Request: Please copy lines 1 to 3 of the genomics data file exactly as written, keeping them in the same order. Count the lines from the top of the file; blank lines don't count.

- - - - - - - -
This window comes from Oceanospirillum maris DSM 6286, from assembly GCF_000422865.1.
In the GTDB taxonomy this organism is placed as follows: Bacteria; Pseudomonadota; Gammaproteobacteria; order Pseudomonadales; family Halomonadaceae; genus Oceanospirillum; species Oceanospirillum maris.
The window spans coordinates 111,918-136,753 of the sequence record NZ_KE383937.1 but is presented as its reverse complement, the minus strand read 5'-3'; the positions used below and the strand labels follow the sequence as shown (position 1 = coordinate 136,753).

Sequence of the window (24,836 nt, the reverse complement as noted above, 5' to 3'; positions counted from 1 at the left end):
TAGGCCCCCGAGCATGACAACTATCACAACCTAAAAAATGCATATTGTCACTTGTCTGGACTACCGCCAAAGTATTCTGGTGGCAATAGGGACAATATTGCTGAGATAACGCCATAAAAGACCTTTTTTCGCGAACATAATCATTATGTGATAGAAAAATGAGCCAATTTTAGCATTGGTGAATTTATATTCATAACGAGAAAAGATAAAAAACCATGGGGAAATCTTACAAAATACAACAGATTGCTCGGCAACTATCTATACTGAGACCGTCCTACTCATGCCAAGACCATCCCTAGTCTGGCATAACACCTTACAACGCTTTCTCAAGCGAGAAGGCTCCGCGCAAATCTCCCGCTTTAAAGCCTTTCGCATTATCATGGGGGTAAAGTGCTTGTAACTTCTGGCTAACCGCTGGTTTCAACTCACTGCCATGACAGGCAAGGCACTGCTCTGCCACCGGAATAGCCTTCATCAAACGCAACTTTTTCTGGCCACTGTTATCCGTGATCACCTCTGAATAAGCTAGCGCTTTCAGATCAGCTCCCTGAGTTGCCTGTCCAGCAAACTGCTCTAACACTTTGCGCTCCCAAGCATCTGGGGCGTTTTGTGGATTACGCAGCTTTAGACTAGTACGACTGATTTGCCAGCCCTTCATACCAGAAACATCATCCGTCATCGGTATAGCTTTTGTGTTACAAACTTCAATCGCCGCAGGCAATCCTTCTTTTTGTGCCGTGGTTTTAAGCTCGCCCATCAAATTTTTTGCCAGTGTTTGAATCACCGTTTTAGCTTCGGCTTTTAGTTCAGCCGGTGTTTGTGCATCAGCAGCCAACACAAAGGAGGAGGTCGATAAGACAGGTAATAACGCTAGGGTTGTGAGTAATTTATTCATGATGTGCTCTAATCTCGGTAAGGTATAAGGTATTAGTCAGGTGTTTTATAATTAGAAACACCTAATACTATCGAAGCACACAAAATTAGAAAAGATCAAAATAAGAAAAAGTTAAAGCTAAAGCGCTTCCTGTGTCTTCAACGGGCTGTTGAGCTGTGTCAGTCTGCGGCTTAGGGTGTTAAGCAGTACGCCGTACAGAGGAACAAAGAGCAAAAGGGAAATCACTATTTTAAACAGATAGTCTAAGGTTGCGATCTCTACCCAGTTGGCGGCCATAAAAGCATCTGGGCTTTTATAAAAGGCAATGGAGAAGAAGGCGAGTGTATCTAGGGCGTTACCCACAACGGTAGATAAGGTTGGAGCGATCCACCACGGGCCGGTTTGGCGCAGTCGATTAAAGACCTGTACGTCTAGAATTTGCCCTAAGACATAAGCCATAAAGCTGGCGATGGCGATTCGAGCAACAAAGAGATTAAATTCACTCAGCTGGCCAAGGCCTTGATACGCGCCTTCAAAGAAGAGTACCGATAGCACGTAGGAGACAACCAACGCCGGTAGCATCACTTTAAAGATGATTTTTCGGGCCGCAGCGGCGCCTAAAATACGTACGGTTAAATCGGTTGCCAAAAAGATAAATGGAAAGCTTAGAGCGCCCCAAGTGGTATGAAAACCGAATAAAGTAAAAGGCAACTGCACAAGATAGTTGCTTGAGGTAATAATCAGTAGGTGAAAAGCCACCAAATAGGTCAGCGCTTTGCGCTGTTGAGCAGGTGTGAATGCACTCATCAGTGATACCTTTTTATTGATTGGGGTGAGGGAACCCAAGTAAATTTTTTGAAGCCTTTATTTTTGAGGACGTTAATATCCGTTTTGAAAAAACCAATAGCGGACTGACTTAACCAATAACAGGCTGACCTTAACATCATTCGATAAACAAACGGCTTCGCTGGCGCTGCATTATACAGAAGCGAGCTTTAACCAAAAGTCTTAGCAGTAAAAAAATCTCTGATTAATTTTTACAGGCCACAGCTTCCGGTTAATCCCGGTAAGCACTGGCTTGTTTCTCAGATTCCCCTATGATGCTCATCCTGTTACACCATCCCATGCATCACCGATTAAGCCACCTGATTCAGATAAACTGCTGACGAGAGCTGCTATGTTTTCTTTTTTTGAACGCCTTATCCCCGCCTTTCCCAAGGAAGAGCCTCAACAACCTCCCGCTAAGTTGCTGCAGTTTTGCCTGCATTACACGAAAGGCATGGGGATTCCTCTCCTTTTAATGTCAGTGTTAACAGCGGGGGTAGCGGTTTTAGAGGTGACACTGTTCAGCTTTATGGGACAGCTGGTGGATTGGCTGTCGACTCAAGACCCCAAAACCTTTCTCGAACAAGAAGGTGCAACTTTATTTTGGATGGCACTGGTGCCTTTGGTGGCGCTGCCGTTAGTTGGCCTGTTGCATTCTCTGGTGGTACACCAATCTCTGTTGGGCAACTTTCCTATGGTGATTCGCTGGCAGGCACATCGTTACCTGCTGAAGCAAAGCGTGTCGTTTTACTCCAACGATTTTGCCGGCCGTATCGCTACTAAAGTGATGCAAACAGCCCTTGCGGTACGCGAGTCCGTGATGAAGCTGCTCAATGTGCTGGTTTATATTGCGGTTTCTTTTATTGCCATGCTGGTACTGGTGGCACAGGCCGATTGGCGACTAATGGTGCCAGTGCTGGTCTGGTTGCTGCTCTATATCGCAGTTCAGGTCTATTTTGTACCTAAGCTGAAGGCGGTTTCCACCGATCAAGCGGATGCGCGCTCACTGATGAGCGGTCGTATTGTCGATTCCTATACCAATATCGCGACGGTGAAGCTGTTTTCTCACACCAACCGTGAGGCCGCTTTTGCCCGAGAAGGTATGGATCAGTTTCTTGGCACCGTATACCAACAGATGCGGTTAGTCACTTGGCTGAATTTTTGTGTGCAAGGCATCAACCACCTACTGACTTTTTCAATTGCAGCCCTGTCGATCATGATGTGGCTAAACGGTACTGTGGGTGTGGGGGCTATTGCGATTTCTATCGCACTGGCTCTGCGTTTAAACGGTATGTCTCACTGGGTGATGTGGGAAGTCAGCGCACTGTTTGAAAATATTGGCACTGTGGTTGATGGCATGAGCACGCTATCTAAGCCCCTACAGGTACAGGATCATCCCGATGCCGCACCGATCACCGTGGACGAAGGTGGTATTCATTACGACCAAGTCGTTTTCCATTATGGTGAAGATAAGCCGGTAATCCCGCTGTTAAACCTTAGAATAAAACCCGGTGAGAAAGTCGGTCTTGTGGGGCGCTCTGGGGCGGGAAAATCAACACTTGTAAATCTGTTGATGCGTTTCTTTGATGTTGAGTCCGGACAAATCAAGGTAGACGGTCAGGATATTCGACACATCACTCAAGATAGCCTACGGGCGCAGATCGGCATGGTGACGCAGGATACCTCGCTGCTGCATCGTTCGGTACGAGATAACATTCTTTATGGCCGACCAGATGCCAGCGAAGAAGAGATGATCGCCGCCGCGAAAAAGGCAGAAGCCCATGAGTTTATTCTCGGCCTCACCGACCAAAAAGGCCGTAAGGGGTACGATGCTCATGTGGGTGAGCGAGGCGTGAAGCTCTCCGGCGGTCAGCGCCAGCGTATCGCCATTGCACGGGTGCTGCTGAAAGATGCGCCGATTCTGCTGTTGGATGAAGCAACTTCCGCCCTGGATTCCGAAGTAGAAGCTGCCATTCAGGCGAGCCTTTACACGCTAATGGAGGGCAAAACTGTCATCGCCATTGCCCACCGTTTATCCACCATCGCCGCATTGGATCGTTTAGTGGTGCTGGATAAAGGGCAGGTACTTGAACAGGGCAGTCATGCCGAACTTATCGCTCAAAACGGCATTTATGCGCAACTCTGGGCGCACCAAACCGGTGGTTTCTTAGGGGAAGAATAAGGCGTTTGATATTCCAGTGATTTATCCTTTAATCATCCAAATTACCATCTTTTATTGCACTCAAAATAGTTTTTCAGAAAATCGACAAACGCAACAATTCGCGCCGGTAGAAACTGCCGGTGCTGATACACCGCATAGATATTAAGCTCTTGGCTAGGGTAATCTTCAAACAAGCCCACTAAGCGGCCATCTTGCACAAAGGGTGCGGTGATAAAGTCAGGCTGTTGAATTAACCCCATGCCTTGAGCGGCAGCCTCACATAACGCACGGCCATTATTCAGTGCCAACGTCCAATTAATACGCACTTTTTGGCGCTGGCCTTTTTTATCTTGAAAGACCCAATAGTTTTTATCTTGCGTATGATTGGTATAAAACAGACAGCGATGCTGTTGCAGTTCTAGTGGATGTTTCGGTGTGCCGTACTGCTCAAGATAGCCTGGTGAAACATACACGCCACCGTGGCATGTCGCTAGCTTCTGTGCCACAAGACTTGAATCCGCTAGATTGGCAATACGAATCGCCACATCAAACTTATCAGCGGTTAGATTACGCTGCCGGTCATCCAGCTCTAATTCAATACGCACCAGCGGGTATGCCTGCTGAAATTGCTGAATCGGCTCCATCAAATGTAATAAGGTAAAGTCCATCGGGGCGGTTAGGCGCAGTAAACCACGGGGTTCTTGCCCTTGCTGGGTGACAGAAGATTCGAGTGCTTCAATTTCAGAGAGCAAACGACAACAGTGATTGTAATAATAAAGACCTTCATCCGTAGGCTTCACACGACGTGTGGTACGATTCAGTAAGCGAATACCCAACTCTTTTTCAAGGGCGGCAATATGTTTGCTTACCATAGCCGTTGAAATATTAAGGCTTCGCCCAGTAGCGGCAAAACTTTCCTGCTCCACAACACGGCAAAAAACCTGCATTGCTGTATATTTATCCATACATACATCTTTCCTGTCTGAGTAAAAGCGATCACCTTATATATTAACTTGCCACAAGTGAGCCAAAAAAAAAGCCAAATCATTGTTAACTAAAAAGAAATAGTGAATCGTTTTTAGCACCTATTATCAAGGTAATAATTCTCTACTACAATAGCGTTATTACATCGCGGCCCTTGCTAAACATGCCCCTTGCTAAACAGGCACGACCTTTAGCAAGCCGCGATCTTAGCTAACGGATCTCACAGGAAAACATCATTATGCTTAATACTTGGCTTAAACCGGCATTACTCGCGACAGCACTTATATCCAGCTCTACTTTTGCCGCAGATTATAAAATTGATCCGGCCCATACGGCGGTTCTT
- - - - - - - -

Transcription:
This window comes from Oceanospirillum maris DSM 6286, from assembly GCF_000422865.1.
In the GTDB taxonomy this organism is placed as follows: Bacteria; Pseudomonadota; Gammaproteobacteria; order Pseudomonadales; family Halomonadaceae; genus Oceanospirillum; species Oceanospirillum maris.
The window spans coordinates 111,918-136,753 of the sequence record NZ_KE383937.1 but is presented as its reverse complement, the minus strand read 5'-3'; the positions used below and the strand labels follow the sequence as shown (position 1 = coordinate 136,753).